Second, I need a new ultra-smart meter that can sense the power I’m sending out to the grid so I can be paid for it. Right now, I have what used to be considered a smart meter, because it can be read remotely and because it can record the time power is used so it could use differential charging (where available), neither of which old-fashioned meters could do. However, the current not-so-smart-after-all meter can’t work out what’s happening with power I generate, and would treat it as power I’d consumed, rather than produced—and that means I’d pay the electricity company for the power I generated. Yeah, nah. In most cases, though, at least some old-fashioned meters could simply “spin backwards”, so maybe they weren’t so not-smart after all.

Me and a PV panel.
At any rate, the power meter will be changed a week from today, and Harrison’s will arrange for the inspection. With a bit of luck, a week or so from now the system can be switched on and I can generate my own electricity.

Based on the amount of power I actually use, I may achieve, or get very near to, self-sufficiency in electricity. That means that—at the very least—my power bills will be a fraction of what they are now. This will matter a lot when I retire. In fact, much of what I’ve been doing to this house has been about making it more comfortable for me for years to come, maybe until I die some decades from now.

However, one of the biggest things for me is that I’ll be at least near self-sufficiency in electricity generation, which had been Nigel’s dream. I couldn’t do it the way he wanted, but I’m trying to do it in a way that’s right for me. He’d approve.

It also puts my values in action. Not everyone can afford PV solar cells, obviously, however, I believe that those of us who can manage to do it should install them. The reason is simple: New Zealand needs more power generation, and if everyone who could do so installed PV on their roofs, it would dramatically reduce the need for new power plants, and it would help achieve New Zealand’s goal of achieving 100% renewable and non-polluting energy generation. Earlier generations sacrificed and did their bit to help their country win world wars, and, to me, this is similar: I’m doing my bit to help New Zealand, and to help fight climate change: It's my values in action.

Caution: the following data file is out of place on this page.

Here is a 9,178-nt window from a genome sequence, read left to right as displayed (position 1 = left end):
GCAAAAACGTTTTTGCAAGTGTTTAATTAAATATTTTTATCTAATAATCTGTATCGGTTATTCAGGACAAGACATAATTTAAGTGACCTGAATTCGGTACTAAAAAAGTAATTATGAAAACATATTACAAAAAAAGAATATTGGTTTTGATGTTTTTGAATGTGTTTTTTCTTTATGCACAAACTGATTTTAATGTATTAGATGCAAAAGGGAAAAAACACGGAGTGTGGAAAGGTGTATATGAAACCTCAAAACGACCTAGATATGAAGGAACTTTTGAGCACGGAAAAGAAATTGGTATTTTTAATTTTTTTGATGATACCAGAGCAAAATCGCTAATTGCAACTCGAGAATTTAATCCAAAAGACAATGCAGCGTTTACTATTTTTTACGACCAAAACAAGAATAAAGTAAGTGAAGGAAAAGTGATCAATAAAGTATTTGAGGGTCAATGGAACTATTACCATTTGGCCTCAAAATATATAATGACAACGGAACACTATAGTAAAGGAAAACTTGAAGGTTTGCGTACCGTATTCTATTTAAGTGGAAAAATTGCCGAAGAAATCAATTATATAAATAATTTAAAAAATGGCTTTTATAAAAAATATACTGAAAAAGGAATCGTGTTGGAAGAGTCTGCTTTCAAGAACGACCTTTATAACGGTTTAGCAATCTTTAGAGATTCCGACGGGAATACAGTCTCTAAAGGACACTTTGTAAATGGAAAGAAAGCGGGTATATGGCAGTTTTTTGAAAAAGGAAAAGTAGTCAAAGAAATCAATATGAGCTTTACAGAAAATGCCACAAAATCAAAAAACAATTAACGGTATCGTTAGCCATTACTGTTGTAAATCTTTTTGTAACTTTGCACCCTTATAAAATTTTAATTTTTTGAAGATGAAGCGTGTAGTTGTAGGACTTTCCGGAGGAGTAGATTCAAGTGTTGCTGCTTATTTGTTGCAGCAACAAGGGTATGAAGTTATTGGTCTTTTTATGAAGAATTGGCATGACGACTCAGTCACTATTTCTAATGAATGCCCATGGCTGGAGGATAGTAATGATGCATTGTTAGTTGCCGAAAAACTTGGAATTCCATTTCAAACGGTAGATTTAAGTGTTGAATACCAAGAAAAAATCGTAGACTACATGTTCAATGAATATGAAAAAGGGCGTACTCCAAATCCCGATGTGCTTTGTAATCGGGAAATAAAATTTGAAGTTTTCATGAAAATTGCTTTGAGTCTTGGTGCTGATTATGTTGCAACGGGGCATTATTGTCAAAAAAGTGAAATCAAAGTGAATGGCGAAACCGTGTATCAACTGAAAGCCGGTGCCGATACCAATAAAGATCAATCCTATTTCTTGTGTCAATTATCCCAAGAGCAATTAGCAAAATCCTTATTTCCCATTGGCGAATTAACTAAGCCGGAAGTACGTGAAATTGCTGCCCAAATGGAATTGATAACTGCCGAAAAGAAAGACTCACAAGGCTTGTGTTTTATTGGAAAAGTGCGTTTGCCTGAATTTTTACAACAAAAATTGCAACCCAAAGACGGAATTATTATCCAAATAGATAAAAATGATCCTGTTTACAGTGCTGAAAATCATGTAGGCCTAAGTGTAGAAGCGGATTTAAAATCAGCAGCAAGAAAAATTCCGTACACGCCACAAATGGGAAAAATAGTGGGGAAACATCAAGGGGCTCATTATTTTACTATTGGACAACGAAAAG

It’s not every day that we can achieve anything that's so powerful to us. Today, I did that, and I’m very happy about that.

The names of products listed are all registered trademarks, and are used here for purposes of description and clarity. No company or entity provided any support or payment for this blog post, and all products were purchased by me at normal retail prices. So, the opinions I expressed are my own genuinely held opinions, and do not necessarily reflect the opinions of the manufacturers, any retailer, or any known human being, alive or dead, real or corporate. Just so we’re clear.

AmeriNZ Podcast episode 352 now available

AmeriNZ Podcast episode 352, “Bubble time” is now available from the podcast website. There, you can listen, download or subscribe to the podcast.

Today I talk about the announcement of a quarantine-free travel bubble with Australia.

The five most recent episodes of the podcast are listed on the sidebar on the right side of this blog.

Wednesday, April 07, 2021

Bubble rising

Yesterday, New Zealand Prime Minister Jacinda Ardern announced
 that quarantine-free travel between New Zealand and Australia will begin on Monday, April 19. She said that there are protocols and systems in place to make this possible, but nothing can be guaranteed, so it remains “flyer beware”.

The entire thing is based on the fact that both New Zealand and Australia are generally Covid-free. It’s “generally” because both countries have had outbreaks connected with arrivals from overseas. That’s why it’s “flyer beware”, because if an outbreak happens flights could be paused or suspended.

If there’s a limited, short-term lockdown because of a case from an unknown source, flights may be suspended for 72 hours. But if there’s a longer lockdown and multiple cases from unknown sources, flights could be suspended for a longer time.

If flights are suspended—long or short term—travellers to New Zealand may face additional requirements, including: Getting a pre-departure test before flying, self-isolating and getting a Covid-19 test, or if the person is flying from a state where travel has been paused, they may go into managed isolation when they arrive in New Zealand. This is especially important for New Zealand citizens and permanent residents who may have been stuck in Australia due to an outbreak suspending flights.

On the plus side (for travellers), this is being organised on a state-by-state basis, so if an outbreak happens in, say, Queensland, a traveller would still be able to fly from Melbourne. Theoretically. Flyer beware.